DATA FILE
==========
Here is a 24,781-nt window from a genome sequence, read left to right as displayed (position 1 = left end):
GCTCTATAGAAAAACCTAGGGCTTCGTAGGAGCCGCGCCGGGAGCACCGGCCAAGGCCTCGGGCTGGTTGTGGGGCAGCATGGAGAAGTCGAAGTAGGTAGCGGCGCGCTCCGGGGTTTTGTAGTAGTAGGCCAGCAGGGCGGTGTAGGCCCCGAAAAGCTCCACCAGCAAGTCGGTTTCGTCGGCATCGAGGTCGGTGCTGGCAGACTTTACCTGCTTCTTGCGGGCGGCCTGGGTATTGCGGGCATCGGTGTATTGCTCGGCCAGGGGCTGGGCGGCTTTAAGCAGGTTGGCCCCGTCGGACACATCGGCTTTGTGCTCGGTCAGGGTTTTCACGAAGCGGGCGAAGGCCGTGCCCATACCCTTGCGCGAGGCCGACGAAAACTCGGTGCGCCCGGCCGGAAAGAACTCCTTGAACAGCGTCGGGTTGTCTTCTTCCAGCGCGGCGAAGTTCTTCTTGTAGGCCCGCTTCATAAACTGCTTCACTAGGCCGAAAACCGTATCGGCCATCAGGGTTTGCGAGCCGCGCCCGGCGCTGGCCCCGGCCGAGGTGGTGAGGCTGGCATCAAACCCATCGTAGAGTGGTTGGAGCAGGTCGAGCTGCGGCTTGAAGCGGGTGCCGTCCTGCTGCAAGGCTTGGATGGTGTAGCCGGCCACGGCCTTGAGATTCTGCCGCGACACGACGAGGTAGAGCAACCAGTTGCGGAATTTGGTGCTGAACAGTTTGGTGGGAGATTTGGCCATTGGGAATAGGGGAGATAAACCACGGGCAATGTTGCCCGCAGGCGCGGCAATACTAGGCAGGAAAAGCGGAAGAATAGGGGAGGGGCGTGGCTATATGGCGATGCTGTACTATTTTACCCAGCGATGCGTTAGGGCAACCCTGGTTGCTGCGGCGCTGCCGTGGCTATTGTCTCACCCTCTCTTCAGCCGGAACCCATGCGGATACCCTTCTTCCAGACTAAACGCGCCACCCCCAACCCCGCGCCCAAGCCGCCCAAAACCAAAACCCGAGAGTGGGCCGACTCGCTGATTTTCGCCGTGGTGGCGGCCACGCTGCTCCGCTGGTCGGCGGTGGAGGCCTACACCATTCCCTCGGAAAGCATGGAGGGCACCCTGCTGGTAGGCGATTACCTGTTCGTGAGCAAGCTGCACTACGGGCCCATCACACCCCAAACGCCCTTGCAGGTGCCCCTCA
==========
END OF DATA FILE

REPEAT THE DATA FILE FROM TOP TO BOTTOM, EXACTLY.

Here is a 24,781-nt window from a genome sequence, read left to right as displayed (position 1 = left end):
GCTCTATAGAAAAACCTAGGGCTTCGTAGGAGCCGCGCCGGGAGCACCGGCCAAGGCCTCGGGCTGGTTGTGGGGCAGCATGGAGAAGTCGAAGTAGGTAGCGGCGCGCTCCGGGGTTTTGTAGTAGTAGGCCAGCAGGGCGGTGTAGGCCCCGAAAAGCTCCACCAGCAAGTCGGTTTCGTCGGCATCGAGGTCGGTGCTGGCAGACTTTACCTGCTTCTTGCGGGCGGCCTGGGTATTGCGGGCATCGGTGTATTGCTCGGCCAGGGGCTGGGCGGCTTTAAGCAGGTTGGCCCCGTCGGACACATCGGCTTTGTGCTCGGTCAGGGTTTTCACGAAGCGGGCGAAGGCCGTGCCCATACCCTTGCGCGAGGCCGACGAAAACTCGGTGCGCCCGGCCGGAAAGAACTCCTTGAACAGCGTCGGGTTGTCTTCTTCCAGCGCGGCGAAGTTCTTCTTGTAGGCCCGCTTCATAAACTGCTTCACTAGGCCGAAAACCGTATCGGCCATCAGGGTTTGCGAGCCGCGCCCGGCGCTGGCCCCGGCCGAGGTGGTGAGGCTGGCATCAAACCCATCGTAGAGTGGTTGGAGCAGGTCGAGCTGCGGCTTGAAGCGGGTGCCGTCCTGCTGCAAGGCTTGGATGGTGTAGCCGGCCACGGCCTTGAGATTCTGCCGCGACACGACGAGGTAGAGCAACCAGTTGCGGAATTTGGTGCTGAACAGTTTGGTGGGAGATTTGGCCATTGGGAATAGGGGAGATAAACCACGGGCAATGTTGCCCGCAGGCGCGGCAATACTAGGCAGGAAAAGCGGAAGAATAGGGGAGGGGCGTGGCTATATGGCGATGCTGTACTATTTTACCCAGCGATGCGTTAGGGCAACCCTGGTTGCTGCGGCGCTGCCGTGGCTATTGTCTCACCCTCTCTTCAGCCGGAACCCATGCGGATACCCTTCTTCCAGACTAAACGCGCCACCCCCAACCCCGCGCCCAAGCCGCCCAAAACCAAAACCCGAGAGTGGGCCGACTCGCTGATTTTCGCCGTGGTGGCGGCCACGCTGCTCCGCTGGTCGGCGGTGGAGGCCTACACCATTCCCTCGGAAAGCATGGAGGGCACCCTGCTGGTAGGCGATTACCTGTTCGTGAGCAAGCTGCACTACGGGCCCATCACACCCCAAACGCCCTTGCAGGTGCCCCTCA